A couple of weeks ago, my sister sent a text to our family group chat about the NBA Finals. I made a comment that I didn’t even know the game was that night, at which she expressed her shocked (I’ve been a huge basketball fan(atic) my entire life). I replied to her “I know. I don’t watch bball anymore and barely any TV. A new phase in my life. Lowfi Lisa.”
It hit me in that moment that the growing interest in focused deep work, being an individual in the age of distraction, being effective, and having analog experiences is a new rebellion, a counter movement; it’s lofi. All these streams of thought about disconnecting is a subculture, much like how lofi music was a response to high quality high technical music production. The lofi movement is comprised of lofi starters; people who effectively address and solve problems, yet value the beauty of appreciating life. It’s like the people who decide to float the lazy river versus the people who run tube in hand. They all are going to the same place, but just going about it differently. And it’s not to say that one movement is better than the other; but it’s just a simple fact of which way are you going down the lazy river? Running, floating, swimming, etc?
As I thought more about that comment that I am Lofi Lisa, I realized it ran deeper than this new phase in my life where I am avoiding distractions. My entire life I’ve been lofi. Lofi doesn’t necessarily mean it is lo-tech, it just means that when everyone is running in one direction; you are running either in that same direction, but to your own beat or you are going in the opposite and sometimes parallel direction. In a nutshell by being lofi you appreciate the beauty of reflecting and being authentic to who you are, not what the world wants you to be.
In terms of #lofistarter, what does it mean to be a lofi starter?
As these thoughts of lofi were developing in my head, I listened to a four-part series on starters on Behavior Gap Radio. In the first episode called “Starting Things” Carl Richards discusses how some people are great at starting things; they have a constant stream of good ideas, but often are seen as people who can’t finish or execute these ideas. He goes on to discuss that it is finishers that get a great reputation, but being a starter is valuable because it is not common for people to consistently develop new ideas. He proposes that if you are a starter, that you finish enough things to give you permission to continue starting new things.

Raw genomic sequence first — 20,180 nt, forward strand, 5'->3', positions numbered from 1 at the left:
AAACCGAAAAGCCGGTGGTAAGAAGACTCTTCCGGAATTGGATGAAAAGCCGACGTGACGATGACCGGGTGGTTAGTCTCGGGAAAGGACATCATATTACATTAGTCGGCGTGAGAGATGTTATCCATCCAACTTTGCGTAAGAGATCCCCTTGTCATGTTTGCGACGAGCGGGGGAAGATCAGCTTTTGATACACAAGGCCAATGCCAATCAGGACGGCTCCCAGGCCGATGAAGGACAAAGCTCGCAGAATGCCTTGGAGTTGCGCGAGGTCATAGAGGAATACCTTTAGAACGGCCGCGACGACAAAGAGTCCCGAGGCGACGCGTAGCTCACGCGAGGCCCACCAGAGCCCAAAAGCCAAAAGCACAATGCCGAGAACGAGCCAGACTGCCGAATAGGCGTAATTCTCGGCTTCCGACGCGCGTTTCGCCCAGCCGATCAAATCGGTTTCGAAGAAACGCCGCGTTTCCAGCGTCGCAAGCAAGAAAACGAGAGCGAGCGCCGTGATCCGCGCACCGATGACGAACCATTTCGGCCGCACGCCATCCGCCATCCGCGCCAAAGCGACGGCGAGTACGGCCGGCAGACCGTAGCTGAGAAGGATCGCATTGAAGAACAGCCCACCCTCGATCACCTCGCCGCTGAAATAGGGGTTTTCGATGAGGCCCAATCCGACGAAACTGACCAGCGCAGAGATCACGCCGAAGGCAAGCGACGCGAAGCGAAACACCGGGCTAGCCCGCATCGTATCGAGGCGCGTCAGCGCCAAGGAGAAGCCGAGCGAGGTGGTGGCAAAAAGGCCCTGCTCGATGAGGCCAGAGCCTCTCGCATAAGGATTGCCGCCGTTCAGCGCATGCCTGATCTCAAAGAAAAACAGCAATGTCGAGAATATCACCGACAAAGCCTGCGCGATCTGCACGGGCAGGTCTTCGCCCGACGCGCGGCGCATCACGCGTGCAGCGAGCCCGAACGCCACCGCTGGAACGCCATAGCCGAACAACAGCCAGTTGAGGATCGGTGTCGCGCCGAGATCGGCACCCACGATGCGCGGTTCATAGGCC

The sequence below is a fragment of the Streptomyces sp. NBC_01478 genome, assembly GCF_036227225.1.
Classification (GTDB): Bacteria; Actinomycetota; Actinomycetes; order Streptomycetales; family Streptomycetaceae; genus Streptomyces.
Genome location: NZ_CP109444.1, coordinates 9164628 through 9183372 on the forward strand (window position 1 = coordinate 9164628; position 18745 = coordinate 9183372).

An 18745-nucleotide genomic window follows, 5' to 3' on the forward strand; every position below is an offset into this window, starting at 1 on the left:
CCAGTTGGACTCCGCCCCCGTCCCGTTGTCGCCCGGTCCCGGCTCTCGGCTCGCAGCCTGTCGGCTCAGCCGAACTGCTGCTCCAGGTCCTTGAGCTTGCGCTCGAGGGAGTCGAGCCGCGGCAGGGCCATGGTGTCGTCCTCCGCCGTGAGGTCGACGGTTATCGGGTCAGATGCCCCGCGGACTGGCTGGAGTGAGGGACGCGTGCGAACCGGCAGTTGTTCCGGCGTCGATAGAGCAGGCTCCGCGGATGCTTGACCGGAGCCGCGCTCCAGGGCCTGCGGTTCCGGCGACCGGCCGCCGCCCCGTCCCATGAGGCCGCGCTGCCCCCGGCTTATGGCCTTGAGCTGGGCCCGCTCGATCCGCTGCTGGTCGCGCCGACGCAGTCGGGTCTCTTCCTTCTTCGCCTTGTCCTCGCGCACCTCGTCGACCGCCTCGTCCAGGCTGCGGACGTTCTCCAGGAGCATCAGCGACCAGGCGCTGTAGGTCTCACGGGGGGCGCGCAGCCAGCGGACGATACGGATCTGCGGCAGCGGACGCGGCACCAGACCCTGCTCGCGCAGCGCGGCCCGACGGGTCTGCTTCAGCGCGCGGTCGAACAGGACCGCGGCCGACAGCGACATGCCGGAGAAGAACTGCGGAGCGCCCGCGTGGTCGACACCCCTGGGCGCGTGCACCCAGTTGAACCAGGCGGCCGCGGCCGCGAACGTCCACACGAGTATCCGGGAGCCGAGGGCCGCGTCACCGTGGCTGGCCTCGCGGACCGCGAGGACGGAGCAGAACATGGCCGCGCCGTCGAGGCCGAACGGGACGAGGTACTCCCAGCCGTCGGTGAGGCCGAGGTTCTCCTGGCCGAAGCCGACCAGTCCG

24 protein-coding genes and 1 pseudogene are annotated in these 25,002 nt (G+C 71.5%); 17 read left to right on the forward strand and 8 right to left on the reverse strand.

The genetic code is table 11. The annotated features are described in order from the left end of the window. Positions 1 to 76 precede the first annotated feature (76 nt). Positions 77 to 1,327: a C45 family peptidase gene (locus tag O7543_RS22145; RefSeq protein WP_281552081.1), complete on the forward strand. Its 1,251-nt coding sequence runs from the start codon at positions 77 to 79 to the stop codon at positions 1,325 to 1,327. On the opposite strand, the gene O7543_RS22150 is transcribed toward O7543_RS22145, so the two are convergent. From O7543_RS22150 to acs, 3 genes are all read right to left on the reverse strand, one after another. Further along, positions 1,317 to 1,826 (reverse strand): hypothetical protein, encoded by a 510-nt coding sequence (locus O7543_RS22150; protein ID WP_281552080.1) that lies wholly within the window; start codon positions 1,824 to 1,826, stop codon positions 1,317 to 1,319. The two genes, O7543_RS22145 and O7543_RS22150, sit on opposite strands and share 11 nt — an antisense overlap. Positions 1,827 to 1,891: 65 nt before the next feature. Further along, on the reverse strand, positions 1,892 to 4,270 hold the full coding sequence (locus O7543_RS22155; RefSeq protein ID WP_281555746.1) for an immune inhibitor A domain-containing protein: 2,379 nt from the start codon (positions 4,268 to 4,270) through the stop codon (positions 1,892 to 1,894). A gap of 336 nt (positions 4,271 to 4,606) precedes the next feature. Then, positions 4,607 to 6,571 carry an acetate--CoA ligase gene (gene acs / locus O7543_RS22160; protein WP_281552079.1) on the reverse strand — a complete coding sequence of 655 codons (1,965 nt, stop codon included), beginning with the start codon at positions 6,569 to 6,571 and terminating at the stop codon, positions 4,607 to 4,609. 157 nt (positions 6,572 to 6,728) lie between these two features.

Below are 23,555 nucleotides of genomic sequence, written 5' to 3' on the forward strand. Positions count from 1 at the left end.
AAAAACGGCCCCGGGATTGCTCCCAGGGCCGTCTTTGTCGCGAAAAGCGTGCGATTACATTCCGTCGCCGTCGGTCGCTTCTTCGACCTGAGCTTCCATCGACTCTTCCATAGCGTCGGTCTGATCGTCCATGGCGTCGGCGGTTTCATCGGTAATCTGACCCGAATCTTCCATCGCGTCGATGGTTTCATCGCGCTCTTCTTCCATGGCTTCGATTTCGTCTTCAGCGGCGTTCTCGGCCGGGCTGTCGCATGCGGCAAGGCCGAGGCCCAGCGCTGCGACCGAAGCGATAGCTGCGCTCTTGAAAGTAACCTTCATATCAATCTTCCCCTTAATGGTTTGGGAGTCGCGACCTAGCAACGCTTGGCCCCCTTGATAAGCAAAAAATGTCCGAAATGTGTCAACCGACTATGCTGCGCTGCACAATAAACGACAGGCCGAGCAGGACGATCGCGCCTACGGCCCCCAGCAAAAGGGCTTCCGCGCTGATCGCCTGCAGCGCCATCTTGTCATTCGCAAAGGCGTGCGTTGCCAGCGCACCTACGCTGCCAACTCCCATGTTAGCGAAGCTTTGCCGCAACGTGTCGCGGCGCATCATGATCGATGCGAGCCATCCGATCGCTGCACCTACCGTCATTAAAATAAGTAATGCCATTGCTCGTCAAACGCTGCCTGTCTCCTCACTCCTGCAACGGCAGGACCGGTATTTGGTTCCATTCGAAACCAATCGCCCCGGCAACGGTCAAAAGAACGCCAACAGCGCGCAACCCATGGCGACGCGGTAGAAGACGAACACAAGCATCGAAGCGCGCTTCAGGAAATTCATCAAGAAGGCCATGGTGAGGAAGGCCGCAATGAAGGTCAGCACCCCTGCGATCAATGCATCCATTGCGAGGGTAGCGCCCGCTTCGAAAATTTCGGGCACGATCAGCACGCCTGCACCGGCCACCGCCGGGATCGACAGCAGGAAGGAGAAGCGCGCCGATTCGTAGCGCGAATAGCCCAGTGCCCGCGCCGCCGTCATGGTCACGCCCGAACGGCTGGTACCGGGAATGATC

After listening to that four-part series, it clicked. I am a starter. I start a lot of things, some I finish and others I don’t. My head is over flowing with ideas that I can’t possibly get to in this lifetime or at least give it the attention it deserves to develop into a tangible creation. So I started to think of myself as a lofi starter; someone who starts things that run counter to the norm. I spent a few days with all these thoughts running through my head; lofi, lofi Lisa, Lofi movement. Then I realized that since my mission is to support all ideas and one of my values is sharing, why don’t I just share the ideas I know that I will not pursue; those ideas that I have been sitting on for years.
When I shared this with my sister; she thought it was crazy and that I needed to somehow figure out how to get paid. We spent some time discussing how I could get paid for my ideas. As we were scheming; I told her: trying to figure out how to make money off this particular idea goes against one of my values and this idea was developed purely on the premise that I will give away ideas. I went on to tell her that I value sharing and that everyone should have access to information and resources that will help them achieve whatever their goals are. This is me being a lofi starter. I like to start things, but I also walk to my own beat. Not many would give away ideas, but I believe sharing is caring. At the end of the day, these are ideas that I have that I do not want to pursue, so why not share it with someone who is what Carl Richards calls a finisher; someone who will take ideas and finish them.
So I am introducing a new concept series on this website called “Lofi Starters” I am going to share ideas that I have – no strings attached. Some of the ideas are developed (domain name, social media plan, etc.), others are just a sentence, and others are just a concept; a one word thought. People are free to take these ideas and run with it and if they want, they can keep me posted on how it develops.
What do you think of this concept? Are you lofi? Are you a starter; how do you finish your ideas?